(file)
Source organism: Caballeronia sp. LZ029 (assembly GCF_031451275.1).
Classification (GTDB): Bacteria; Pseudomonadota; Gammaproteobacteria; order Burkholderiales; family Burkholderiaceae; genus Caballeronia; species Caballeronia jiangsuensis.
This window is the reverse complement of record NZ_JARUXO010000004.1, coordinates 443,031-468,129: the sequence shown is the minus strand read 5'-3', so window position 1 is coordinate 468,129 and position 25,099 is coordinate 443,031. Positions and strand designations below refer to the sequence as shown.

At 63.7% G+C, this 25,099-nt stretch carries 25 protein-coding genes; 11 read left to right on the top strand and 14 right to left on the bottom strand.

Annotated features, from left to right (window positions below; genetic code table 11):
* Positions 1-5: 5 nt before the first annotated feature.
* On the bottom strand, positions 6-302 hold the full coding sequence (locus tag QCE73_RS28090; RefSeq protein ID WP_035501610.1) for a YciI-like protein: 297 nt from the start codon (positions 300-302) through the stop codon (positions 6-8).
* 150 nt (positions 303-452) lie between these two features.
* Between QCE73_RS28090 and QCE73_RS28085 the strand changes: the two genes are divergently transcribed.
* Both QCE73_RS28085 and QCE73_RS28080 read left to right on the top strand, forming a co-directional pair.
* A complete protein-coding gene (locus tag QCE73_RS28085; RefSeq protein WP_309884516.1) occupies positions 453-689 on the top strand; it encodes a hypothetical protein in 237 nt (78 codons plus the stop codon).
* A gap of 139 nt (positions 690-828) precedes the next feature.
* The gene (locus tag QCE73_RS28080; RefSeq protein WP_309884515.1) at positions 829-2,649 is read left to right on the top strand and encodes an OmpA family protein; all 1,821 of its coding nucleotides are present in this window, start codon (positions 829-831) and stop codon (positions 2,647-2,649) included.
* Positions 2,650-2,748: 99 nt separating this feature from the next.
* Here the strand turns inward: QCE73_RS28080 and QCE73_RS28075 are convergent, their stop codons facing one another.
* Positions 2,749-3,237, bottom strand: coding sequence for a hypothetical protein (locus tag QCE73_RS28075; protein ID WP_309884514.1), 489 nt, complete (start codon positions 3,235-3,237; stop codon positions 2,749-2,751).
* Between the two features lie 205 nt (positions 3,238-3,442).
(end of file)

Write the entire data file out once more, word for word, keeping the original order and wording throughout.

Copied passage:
Source organism: Caballeronia sp. LZ029 (assembly GCF_031451275.1).
Classification (GTDB): Bacteria; Pseudomonadota; Gammaproteobacteria; order Burkholderiales; family Burkholderiaceae; genus Caballeronia; species Caballeronia jiangsuensis.
This window is the reverse complement of record NZ_JARUXO010000004.1, coordinates 443,031-468,129: the sequence shown is the minus strand read 5'-3', so window position 1 is coordinate 468,129 and position 25,099 is coordinate 443,031. Positions and strand designations below refer to the sequence as shown.

At 63.7% G+C, this 25,099-nt stretch carries 25 protein-coding genes; 11 read left to right on the top strand and 14 right to left on the bottom strand.

Annotated features, from left to right (window positions below; genetic code table 11):
* Positions 1-5: 5 nt before the first annotated feature.
* On the bottom strand, positions 6-302 hold the full coding sequence (locus tag QCE73_RS28090; RefSeq protein ID WP_035501610.1) for a YciI-like protein: 297 nt from the start codon (positions 300-302) through the stop codon (positions 6-8).
* 150 nt (positions 303-452) lie between these two features.
* Between QCE73_RS28090 and QCE73_RS28085 the strand changes: the two genes are divergently transcribed.
* Both QCE73_RS28085 and QCE73_RS28080 read left to right on the top strand, forming a co-directional pair.
* A complete protein-coding gene (locus tag QCE73_RS28085; RefSeq protein WP_309884516.1) occupies positions 453-689 on the top strand; it encodes a hypothetical protein in 237 nt (78 codons plus the stop codon).
* A gap of 139 nt (positions 690-828) precedes the next feature.
* The gene (locus tag QCE73_RS28080; RefSeq protein WP_309884515.1) at positions 829-2,649 is read left to right on the top strand and encodes an OmpA family protein; all 1,821 of its coding nucleotides are present in this window, start codon (positions 829-831) and stop codon (positions 2,647-2,649) included.
* Positions 2,650-2,748: 99 nt separating this feature from the next.
* Here the strand turns inward: QCE73_RS28080 and QCE73_RS28075 are convergent, their stop codons facing one another.
* Positions 2,749-3,237, bottom strand: coding sequence for a hypothetical protein (locus tag QCE73_RS28075; protein ID WP_309884514.1), 489 nt, complete (start codon positions 3,235-3,237; stop codon positions 2,749-2,751).
* Between the two features lie 205 nt (positions 3,238-3,442).